An authorial market language steeped in an omniscient neo liberal vocabulary promotes private market driven solutions to university financial problems (Livingstone, 1999; Currie & Newson, 1998). Harvard University's former president Derek Bok argued that the university had a civic duty to ally itself closely with industry to improve productivity. At university after university, new research centres were designed to attract corporate funding, and technology transfer offices were started to commercialize academic breakthroughs. Universities have been naively viewed as 'engines' of innovation that pump out new ideas that can be translated into commercial innovations and regional growth (Florida, 1999).
But this commodification of teaching is not new (Veblen, 1918; Noble,1977; Buchbinder, 1993, 340; Shumar, 1997; Atkinson-Grosjean, 1998). Knowledge in the so-called corporate university is defined as a commodity to be bought and sold (Tudiver, 1999,155; Fisher, 2000, 6) and only knowledge with commercial values is rewarded. Regardless of the claims of industry, the encouragement of government and the credulity of university administrators, private interests use universities and community colleges as sites to market their ideologies and promote their product names which range from corporate goods and services, family names on Research Centers, to the obvious advertisements in hallways and washroom walls.
c. Government funding and the impact of market economies
By articulating the boundaries of state practices within the legal framework of education, one can more fully understand how colleges and universities are leveraged / brokered and how prevailing ideologies institutionalize a calculated compliance, if not a consuming complacency. Recent shifts in government policies have forced universities and colleges to compete for private sector funding. The lack of funding has become a justification for universities to pursue even more open partnerships with the private sector as a solution to their respective budget woes. Accordingly, universities are seeking alternate sources of revenue to preserve projects that would otherwise collapse. Similarly, universities have increased their general tuition fees and promoted full cost recovery programs. Also in evidence is a decline in college and university faculty members, a reduction in research capacity, and reduced spending on infrastructures such as libraries and laboratories (Farr 2000:24). As Skolnik notes there have been some recent examples in Canada of provincial governments attempting to make their higher education systems more responsive to the needs of globalization and the knowledge society through increased institutional differentiation (2004). This cultural commodification has become a 'melting down of all values in a giant crucible' (Adorno & Horkheimer, 1979, xv) leading to a new poverty of culture which intentionally integrates its multiple manifestations.Major Challenge: Vulnerability of Community Colleges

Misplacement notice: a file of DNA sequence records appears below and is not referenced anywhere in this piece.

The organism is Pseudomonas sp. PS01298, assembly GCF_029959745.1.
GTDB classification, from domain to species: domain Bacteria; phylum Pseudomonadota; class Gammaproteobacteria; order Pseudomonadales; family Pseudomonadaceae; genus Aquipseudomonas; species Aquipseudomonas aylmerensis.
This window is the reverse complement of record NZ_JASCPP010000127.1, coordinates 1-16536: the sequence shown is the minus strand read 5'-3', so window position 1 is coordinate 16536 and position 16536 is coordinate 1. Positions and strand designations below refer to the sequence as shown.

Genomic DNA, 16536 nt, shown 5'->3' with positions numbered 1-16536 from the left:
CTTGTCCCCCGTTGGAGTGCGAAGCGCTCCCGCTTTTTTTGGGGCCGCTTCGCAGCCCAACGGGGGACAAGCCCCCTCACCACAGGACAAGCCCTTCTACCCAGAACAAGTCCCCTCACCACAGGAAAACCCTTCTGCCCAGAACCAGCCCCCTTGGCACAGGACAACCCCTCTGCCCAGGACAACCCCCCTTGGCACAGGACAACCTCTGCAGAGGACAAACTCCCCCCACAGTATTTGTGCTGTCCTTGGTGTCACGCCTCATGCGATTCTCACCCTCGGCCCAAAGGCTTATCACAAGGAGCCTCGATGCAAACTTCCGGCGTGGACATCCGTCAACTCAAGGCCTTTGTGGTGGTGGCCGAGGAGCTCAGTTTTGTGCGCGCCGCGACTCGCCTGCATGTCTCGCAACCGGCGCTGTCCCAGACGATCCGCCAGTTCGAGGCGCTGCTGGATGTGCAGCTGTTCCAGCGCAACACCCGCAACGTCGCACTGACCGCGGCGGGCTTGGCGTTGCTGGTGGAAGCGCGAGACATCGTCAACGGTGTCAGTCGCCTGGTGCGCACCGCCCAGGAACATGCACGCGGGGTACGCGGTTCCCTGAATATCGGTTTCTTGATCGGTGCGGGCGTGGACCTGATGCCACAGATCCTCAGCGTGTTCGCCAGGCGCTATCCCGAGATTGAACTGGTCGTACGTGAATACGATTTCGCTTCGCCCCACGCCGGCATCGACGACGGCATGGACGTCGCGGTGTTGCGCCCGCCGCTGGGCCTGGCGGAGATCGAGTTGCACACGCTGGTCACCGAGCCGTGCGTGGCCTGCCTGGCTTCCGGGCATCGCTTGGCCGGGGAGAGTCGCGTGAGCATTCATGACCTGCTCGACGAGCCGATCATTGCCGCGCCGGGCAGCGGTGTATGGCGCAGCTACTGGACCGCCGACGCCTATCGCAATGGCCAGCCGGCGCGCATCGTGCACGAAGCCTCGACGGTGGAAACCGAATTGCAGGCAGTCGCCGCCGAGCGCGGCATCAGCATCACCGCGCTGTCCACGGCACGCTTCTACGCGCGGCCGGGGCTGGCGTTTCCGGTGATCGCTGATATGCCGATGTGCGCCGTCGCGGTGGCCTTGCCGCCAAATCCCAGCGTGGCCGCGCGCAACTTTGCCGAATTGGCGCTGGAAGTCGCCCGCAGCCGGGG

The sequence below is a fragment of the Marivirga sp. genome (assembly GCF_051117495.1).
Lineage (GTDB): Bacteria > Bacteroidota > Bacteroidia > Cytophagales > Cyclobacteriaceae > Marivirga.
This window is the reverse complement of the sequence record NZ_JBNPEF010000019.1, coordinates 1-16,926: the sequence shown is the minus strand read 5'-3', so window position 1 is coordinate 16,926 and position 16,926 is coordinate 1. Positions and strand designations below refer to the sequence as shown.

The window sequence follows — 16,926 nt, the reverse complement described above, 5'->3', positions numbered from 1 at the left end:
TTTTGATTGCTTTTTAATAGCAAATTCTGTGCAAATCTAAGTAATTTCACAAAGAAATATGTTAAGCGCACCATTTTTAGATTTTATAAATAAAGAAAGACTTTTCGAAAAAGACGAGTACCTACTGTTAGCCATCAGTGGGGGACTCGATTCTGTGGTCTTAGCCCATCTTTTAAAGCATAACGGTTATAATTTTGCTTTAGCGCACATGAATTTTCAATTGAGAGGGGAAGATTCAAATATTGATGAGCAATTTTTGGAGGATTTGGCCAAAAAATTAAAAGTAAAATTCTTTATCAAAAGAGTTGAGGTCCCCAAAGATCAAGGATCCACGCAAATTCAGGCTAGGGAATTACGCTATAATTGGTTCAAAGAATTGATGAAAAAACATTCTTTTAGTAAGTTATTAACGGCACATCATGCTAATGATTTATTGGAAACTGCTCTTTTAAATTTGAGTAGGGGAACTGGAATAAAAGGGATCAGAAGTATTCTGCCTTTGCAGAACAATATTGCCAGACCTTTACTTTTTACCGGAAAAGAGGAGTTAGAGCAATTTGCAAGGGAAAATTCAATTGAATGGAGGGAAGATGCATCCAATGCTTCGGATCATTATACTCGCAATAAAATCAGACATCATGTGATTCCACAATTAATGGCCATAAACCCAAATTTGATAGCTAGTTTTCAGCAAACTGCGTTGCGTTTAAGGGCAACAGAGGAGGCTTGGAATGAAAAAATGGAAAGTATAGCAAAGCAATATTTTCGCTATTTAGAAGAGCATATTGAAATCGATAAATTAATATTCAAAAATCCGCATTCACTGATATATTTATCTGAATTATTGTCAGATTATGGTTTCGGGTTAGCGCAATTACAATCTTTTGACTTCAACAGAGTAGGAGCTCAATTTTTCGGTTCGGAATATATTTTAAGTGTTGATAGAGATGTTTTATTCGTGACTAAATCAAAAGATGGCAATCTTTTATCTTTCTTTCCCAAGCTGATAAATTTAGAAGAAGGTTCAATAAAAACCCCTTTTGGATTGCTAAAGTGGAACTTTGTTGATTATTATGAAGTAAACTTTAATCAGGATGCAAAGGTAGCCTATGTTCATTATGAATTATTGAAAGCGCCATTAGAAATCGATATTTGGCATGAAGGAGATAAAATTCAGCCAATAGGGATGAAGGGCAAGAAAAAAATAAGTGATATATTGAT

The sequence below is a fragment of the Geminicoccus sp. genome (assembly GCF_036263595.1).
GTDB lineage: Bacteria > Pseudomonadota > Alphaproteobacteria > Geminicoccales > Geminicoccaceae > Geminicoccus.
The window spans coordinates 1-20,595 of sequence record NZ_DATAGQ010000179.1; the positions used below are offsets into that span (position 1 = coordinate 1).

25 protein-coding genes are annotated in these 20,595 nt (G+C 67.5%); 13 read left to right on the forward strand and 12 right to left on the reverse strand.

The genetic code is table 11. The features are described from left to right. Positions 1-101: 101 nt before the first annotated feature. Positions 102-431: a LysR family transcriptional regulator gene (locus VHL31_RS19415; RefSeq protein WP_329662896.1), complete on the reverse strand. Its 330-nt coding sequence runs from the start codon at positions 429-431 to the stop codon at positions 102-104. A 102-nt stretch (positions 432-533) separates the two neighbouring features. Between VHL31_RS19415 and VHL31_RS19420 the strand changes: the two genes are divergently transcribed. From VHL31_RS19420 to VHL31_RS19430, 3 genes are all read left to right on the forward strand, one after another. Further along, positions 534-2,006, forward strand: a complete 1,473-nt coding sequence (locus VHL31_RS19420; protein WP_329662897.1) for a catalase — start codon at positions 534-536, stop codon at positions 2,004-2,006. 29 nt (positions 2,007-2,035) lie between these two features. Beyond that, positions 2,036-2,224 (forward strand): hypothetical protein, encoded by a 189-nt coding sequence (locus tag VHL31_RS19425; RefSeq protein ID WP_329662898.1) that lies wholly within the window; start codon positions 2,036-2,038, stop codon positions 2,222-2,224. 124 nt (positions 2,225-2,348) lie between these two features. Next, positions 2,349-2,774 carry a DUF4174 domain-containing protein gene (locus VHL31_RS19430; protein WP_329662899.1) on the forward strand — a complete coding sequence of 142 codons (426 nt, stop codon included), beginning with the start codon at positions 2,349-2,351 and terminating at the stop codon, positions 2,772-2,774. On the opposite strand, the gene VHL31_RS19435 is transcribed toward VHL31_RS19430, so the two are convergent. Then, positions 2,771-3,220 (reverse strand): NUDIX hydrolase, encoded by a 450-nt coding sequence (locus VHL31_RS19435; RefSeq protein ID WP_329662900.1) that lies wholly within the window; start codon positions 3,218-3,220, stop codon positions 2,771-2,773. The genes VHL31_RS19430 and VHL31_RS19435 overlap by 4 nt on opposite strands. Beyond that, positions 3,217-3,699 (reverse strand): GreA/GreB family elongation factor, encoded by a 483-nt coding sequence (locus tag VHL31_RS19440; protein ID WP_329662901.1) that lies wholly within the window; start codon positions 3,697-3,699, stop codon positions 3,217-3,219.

The scramble for fundraising is ubiquitous and invites a 'divide and conquer' mentality wherein troubled universities are tripping over each other to seek alliances. But with whom? Rarely with each other but with community colleges. Why? Historically community colleges have been viewed as the poor siblings that have provided for the less privileged (Levine & White, 1961; Cohen & Brawer, 1996). Add to this conviction, the market driven ethos that valorises competition according to Darwinistic epistemologies that do not encourage imaginative solutions nor challenge the encrusted hierarchies of power, isn't it curious that with government encouragement, universities are extremely busy "making deals" in an effort to curry favour from the colleges who like the universities are also encouraged by government to partner. In this regard one is reminded of Martin Luther King Jr's saying that we should judge not where people (in this case institutions) stand in times of convenience but in times of controversy. Newer universities and especially the more progressive are disadvantaged. The older universities have tradition and more clout with their well established and respected alumni. A worrisome culture that divides and creates further solitudes based on deluding fetishistic and jingoistic moments emerges. Stereotypic classifications and mental images corroborate beliefs in the superiority of institution over another. This righteous consciousness prevails whenever the construction of identity, as a repository of distinct collective experiences, is normalized as a construction which in turn establishes opposites and "others". The self-identity that colleges and universities construct for themselves must be congruent with the possible identities that are afforded them past, present, and future. Witness for example the reactions of Universities to the creation of UOIT. Academic particularism and eventual tiering perpetuate a differentiation in which some institutions move very aggressively to take advantage of new commercial opportunities. The challenge is not to seek a banal accommodation to bureaucratic propaganda - image building, remedial palliatives that invite shallow gestures and bankrupt slogans. Lamentably, traditional perspectives have long maintained a binary code of identities and relations presented as either university or college. This bifurcation, however, conceals differential/ preferential rates of participation. Compare and contrast for example the commands or more euphemistically the rules which govern the applied degrees, the procedures, labour intensive application process a series of infantilizing steps to which universities are never required to adhere. Even a cursory examination of the Handbook for Ontario Colleges Applying for Ministerial Consent Under the Post-secondary Education Choice and Excellence Act, 2000, (Postsecondary Education Quality Assessment Board, April 2004) create much frustration let alone many bureaucratic hurdles in the name of standards to which universities are not as regularly subjected. Once approval has been granted and only in competition with other Colleges, Colleges suffer from further restrictions. Both curricular content, duration (four years) and funding of the degree clearly serve to differentiate it from that which is offered in Universities. This environment runs the risk of dismantling core premises which guide the traditions of Colleges in order to promote the misguided utility of bureaucratic control and the structural maintenance of inequitable resources.